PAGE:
Cassava crops are resistant to drought, pests, and diseases, making cassava invaluable for food security, especially in areas plagued by food shortages (7). Approximately 600 million tropical residents, half of whom live in Africa, rely on cassava as their main food source (8). Acute cyanide poisoning, often with fatal consequences, can occur after eating a large amount of cassava, especially in communities dependent on a monotonous cassava diet (9). Recurrent exposure to nonlethal concentrations through a monotonous cassava-based diet leads to long-term effects, including paralytic diseases such as tropical ataxic neuropathy and konzo, a neurologic disease characterized by sudden onset of irreversible, nonprogressive spastic paralysis (2). In sub-Saharan Africa, particularly Uganda, Tanzania, and the Democratic Republic of the Congo, thousands of persons might have experienced cyanide poisoning from cassava (7,8), but the full extent of the problem remains unknown because reliable data are lacking.

Although wild cassava cultivars have greater yield, higher resistance to pests, and longer storability in the soil than do sweet cultivars, they are bitter, and hence, have a lower market value. In addition, the cyanogenic content of wild cultivars is as high as 2,000 ppm of dry weight (1), 200 times the safe level (<10 ppm) recommended by the World Health Organization (2). Therefore, wild cultivars are not recommended for human consumption. However, some farmers still plant wild cultivars because of their resilience and high yield (1).

Although the cyanogenic content of sweet cassava is substantially less than that of wild cultivars (up to 100 ppm) (1), the sweet cassava cultivars still require detoxification before they are consumed; this involves peeling the tubers, soaking them in water for 4–6 days, and sun-drying or roasting them. The outer layer is then scraped off and the remainder ground into flour. This process promotes enzymatic degradation of cyanogenic glycosides. If the soaking or drying time is too short, enzymatic degradation will be inadequate, and cyanogenic glycosides remain high (5). During droughts, cassava traders sometimes fail to follow recommended procedures, which can result in a product with high levels of cyanogenic glycosides that can lead to cyanide poisoning (1).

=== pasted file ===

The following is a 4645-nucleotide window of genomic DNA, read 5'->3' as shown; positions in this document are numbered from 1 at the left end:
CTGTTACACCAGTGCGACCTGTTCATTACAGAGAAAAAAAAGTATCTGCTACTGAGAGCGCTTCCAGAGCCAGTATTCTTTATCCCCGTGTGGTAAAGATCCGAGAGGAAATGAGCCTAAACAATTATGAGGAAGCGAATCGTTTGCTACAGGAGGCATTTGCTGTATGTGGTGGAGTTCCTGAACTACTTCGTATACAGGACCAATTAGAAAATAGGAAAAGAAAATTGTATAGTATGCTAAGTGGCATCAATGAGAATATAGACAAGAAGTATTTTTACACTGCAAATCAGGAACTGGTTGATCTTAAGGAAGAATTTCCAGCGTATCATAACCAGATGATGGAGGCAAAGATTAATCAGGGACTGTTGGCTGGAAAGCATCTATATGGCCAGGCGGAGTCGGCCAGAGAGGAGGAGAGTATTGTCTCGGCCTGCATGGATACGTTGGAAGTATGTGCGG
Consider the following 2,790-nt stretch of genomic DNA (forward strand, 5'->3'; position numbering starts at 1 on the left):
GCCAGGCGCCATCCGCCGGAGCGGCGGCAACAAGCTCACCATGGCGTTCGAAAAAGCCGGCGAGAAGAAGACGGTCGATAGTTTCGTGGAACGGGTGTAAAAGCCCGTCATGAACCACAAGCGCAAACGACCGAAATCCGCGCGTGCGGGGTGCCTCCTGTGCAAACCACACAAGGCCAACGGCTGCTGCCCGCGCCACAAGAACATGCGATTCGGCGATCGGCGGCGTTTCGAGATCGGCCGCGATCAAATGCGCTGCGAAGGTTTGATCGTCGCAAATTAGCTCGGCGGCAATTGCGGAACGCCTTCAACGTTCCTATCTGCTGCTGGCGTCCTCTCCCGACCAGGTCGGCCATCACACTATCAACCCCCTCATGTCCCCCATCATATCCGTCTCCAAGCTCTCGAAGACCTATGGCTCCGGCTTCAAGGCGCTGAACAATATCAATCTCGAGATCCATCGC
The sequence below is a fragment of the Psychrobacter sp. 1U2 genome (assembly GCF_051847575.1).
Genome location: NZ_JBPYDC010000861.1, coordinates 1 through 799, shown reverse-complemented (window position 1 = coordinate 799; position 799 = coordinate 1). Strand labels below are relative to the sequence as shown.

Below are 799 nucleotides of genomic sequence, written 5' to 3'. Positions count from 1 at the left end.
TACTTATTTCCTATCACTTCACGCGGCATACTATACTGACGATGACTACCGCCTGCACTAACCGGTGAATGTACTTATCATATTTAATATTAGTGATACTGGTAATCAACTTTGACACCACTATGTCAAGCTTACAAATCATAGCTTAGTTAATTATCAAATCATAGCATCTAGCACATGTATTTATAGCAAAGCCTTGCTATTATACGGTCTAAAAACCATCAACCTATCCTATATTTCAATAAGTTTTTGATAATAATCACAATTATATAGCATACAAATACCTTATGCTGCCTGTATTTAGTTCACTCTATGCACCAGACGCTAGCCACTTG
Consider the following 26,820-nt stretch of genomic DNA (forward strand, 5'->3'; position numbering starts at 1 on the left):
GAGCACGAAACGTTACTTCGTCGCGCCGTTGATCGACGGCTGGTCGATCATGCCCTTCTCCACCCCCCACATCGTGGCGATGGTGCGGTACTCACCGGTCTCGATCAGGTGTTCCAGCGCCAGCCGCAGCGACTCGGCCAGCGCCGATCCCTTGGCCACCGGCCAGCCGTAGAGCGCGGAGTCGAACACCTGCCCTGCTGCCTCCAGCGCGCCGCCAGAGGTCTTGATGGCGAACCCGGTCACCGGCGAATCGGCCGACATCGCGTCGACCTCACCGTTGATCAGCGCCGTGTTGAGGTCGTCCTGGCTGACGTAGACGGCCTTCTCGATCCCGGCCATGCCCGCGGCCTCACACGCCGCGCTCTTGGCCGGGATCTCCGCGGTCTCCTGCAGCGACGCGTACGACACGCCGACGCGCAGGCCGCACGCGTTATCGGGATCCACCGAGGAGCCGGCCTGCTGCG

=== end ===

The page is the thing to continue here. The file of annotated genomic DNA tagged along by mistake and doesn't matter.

A rapid, semiquantitative, colorimetric test that is free to workers in developing countries can be used by relatively untrained persons to quickly determine the cyanogenic potential of cassava flour (10). Wholesalers and government food inspectors can use this method to routinely measure cyanogenic content of commercial cassava flour. Farmers and consumers in areas that depend upon cassava should be warned about cyanide poisoning caused by eating improperly processed or wild-cultivar cassava, and instructed to strictly adhere to the established processing methods to degrade cyanogenic glycosides.

Acknowledgments

Kasese district health office and police department; Uganda Government Analytical Laboratory.

Corresponding author: Phoebe H. Alitubeera, alitpheebz@gmail.com; akuzehilda@musph.ac.ug.


1Uganda Public Health Fellowship Program, Kampala, Uganda; 2CDC Uganda, Kampala, Uganda; 3Division of Global Health Protection, Center for Global Health, CDC.

All authors have completed and submitted the ICMJE form for disclosure of potential conflicts of interest. No potential conflicts of interest were disclosed.

References

  1. Tumwesigye SK. Three decades of toxic cyanide management in Uganda. Doing and communicating more with minimal strategies. Has it been possible? Cassava Cyanide Diseases and Neurolathyrism Network 2014;24:4–9. http://ipbo.vib-ugent.be/wp-content/uploads/2015/02/CCDN-News-24-December-2014.pdfCdc-pdfExternal
  2. Cliff J, Muquingue H, Nhassico D, Nzwalo H, Bradbury JH. Konzo and continuing cyanide intoxication from cassava in Mozambique. Food Chem Toxicol 2011;49:631–5. CrossRefExternal PubMedExternal
  3. CDC. Emergency preparedness and response: facts about cyanide. Atlanta, GA: US Department of Health and Human Services, CDC; 2018. https://emergency.cdc.gov/agent/cyanide/basics/facts.asp
  4. Jones KR. Hydroxocobalamin (Cyanokit): a new antidote for cyanide toxicity. Advanced Emergency Nursing Journal 2008;30:112–21.
  5. Ariffin WA, Choo KE, Karnaneedi S. Cassava (ubi kayu) poisoning in children. Med J Malaysia 1992;47:231–4. PubMedExternal
  6. Nzwalo H, Cliff J. Konzo: from poverty, cassava, and cyanogen intake to toxico-nutritional neurological disease. PLoS Negl Trop Dis 2011;5:. CrossRefExternal PubMedExternal